Google To Newspapers: Experiment, Experiment, Experiment
from the there's-money-to-be-made dept
The Google Public Policy Blog recently posted a summary of a speech by Chief Economist Hal Varian on newspaper economics. Alongside the we-are-not-your-enemy message that Google is hoping newspapers will someday listen to, it contains useful insights on the challenge of succeeding as an established print publication in the digital world. Varian suggests a few potential courses of action, but the real value of the piece is that it highlights the obstacles in a way that can be tackled by experienced insiders—especially marketers and salespeople, which newspapers employ in abundance but often fail to set free on experimental strategies.
One of the first things Varian establishes is the volume and value of online news readers, and then he looks at the difficulties of turning that value into revenue. The numbers may be discouraging for newspapers, but they could also become the basis of several important short- and long-term goals in an online strategy:
"Visitors to online newspaper sites don't spend a lot of time there. The average amount of time looking at online news is about 70 seconds a day, while the average amount of time spent reading the physical newspaper is about 25 minutes a day. Not surprisingly, advertisers are willing to pay more for their share of readers' attention during that 25 minutes of offline reading than during the 70 seconds of online reading. So even though online advertising has grown rapidly in the last five years, it appears that somewhat less than 5% of newspapers' ad revenue comes from their internet editions, according to the most recent Newspaper Association of America data.
There's a reason for the relatively short time readers spend on online news: a disproportionate amount of online news reading occurs during working hours. The good news is that newspapers can now reach readers at work, which was difficult prior to the internet. The bad news is that readers don't have a lot of time to devote to news when they are supposed to be working. Online news reading is predominately a labor time activity while offline news reading is primarily a leisure time activity."
Varian talks about the need to increase leisure involvement with online news, and in the full speech, he lists ways this might be done: leveraging new technologies like smartphones and tablets, developing more engaging formats for journalism (like Google Living Stories, which recently went open source), and creating multimedia experiences.
These are all important ideas, but to some extent, they miss an opportunity by focusing on ways to get people reading at home instead of work: namely, don't at-work readers have value too?
For a long time, newspapers have used "business purchasing influence" as a prominent reader statistic in media kits. But we now live in a world where business purchasing influence is a much more distributed thing, hardly limited to managers and IT folk: employees at every level in every field make use of online services to expedite their work. Web services subvert the top-down model of corporate IT, allowing workers to seek out the tools that work best for them. These services usually have freemium models, with prices that suit small departmental budgets, and since there's no software installation there's no need to involve IT staff.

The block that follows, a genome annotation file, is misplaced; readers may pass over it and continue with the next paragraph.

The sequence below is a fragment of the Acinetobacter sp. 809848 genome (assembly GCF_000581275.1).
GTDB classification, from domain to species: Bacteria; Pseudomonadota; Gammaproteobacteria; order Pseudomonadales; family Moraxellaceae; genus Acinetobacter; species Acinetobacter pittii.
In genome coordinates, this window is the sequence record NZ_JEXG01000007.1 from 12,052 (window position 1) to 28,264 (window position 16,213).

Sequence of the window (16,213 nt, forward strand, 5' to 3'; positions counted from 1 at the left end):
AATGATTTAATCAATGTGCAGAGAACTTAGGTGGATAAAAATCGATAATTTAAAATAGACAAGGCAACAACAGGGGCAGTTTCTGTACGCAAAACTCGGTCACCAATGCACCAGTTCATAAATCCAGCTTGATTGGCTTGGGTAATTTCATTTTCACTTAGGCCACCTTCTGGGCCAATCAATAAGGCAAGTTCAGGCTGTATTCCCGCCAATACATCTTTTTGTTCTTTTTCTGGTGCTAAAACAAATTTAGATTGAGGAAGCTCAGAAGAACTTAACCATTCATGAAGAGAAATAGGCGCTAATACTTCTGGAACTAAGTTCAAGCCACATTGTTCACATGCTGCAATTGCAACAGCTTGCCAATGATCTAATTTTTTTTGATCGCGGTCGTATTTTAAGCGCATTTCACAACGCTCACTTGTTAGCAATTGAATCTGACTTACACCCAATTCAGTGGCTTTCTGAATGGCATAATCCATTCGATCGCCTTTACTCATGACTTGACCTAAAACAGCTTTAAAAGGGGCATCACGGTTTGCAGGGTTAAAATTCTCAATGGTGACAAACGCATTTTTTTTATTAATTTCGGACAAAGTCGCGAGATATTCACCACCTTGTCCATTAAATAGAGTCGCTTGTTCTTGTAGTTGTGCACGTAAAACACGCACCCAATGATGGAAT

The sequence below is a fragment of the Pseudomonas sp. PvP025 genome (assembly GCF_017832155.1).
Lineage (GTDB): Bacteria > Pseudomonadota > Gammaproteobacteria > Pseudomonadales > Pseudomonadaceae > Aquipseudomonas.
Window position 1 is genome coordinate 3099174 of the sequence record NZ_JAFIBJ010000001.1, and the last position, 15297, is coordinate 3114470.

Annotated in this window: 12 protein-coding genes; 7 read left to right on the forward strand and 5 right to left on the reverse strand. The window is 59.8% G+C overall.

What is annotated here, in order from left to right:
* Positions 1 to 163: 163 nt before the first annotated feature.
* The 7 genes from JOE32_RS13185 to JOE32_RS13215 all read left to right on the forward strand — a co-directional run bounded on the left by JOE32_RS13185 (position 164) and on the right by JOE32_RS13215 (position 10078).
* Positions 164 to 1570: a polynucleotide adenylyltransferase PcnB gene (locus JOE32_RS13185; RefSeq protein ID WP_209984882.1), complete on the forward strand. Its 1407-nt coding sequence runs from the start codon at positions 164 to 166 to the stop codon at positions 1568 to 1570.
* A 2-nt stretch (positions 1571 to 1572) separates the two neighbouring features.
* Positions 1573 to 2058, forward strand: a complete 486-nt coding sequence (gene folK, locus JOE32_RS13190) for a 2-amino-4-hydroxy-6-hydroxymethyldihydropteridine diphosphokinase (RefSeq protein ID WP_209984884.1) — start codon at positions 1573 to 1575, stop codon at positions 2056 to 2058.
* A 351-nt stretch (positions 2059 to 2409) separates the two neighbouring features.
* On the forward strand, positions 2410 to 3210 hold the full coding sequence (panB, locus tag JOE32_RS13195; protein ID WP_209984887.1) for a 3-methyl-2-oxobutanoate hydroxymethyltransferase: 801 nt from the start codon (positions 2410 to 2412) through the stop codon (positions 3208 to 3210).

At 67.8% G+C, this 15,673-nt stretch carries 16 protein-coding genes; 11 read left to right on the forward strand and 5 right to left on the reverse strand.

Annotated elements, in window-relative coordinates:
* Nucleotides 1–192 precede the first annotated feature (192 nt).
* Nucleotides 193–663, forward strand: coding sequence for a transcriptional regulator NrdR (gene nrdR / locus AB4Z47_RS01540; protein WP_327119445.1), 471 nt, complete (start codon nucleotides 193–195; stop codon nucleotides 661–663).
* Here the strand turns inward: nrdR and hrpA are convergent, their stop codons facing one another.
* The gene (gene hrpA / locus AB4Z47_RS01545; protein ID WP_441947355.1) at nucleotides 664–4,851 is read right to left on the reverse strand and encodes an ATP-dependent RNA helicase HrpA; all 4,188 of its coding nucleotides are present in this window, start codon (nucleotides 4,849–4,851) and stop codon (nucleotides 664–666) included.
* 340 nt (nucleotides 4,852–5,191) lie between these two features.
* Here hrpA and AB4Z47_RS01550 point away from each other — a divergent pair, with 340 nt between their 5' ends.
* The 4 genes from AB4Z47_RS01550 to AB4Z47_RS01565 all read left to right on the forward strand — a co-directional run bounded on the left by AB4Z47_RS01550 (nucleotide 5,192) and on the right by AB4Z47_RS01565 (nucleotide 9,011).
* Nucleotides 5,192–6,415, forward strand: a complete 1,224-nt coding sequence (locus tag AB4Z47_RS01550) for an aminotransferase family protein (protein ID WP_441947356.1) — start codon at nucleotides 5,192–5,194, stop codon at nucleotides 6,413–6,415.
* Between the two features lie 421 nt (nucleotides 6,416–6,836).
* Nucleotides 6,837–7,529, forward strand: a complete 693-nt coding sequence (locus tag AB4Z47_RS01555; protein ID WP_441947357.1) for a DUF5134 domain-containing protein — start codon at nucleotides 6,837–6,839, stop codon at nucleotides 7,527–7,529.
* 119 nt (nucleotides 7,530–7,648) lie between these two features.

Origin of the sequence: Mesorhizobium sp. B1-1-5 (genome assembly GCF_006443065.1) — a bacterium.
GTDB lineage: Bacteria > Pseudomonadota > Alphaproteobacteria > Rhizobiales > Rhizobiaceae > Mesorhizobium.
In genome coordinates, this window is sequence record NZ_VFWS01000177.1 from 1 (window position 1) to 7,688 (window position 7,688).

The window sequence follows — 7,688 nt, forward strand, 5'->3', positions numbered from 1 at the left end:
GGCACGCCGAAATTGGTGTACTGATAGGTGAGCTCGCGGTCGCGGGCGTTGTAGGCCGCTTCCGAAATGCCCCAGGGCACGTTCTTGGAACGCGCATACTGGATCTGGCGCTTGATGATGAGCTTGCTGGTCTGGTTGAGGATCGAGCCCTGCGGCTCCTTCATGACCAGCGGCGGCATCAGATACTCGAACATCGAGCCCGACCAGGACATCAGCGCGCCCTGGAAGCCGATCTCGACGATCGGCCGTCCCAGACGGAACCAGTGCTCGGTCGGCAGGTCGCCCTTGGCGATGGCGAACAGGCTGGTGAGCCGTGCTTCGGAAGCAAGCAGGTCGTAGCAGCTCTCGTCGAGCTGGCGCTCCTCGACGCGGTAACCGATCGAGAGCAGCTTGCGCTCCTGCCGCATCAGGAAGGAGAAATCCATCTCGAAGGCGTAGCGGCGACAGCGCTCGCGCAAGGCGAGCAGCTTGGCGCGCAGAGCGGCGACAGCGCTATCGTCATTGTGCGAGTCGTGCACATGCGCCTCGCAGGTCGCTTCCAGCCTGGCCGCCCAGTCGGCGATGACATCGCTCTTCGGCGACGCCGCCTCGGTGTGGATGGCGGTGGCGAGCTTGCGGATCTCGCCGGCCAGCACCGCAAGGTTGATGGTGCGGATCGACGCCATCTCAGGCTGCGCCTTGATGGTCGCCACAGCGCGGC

Think web lockers (plenty of companies still have laughably low email attachment limits). Think Flash-based presentation tools (graphics departments hate PowerPoint). These are bottom-up business services: a few employees get free accounts, a few more get on board, and before you know it a whole department is more than happy to pay a monthly fee for such a useful tool. These are the companies that want to reach people at work, during those 70 seconds they spend reading a news story while wondering how to transfer a 50-megabyte PDF.
There are some other excellent parts of Varian's post, including a look at the goldmine vertical markets which have traditionally sustained newspapers: automotive, travel, home & garden and the like (he oddly fails to mention real estate, which is a biggie). These are the same verticals that sustain Google's search advertising—the problem is that the end market is now specialty sites, not news publications. Though Varian doesn't discuss the possibilities, this is an area where newspapers still have a chance: they should be leveraging their community respect while partnering with specialty purchase sites through advertising and affiliate programs, ensuring that they continue to be an important link in the chain. TechCrunch recently reported on a Forrester Research study that estimates that web-influenced offline sales in the U.S. (purchases where the consumer made their decision online then went to a retail store) are worth nearly a trillion dollars, and news websites should absolutely be a part of that.
It's well worth reading Varian's post in full, but in the end, his core piece of advice is what counts:
"In my view, the best thing that newspapers can do now is experiment, experiment, experiment. There are huge cost savings associated with online news. Roughly 50% of the cost of producing a physical newspaper is in printing and distribution, with only about 15% of total costs being editorial. Newspapers could save a lot of money if the primary access to news was via the internet."
That really is the core of it. Newspapers must experiment with new ways to report the news, new ways to engage their readers and new ways to get advertisers on board, while embracing the fact that their readers are switching to a medium that costs them less. There are over 70-million Americans reading news online—if newspapers can't turn those eyeballs into money, someone else will.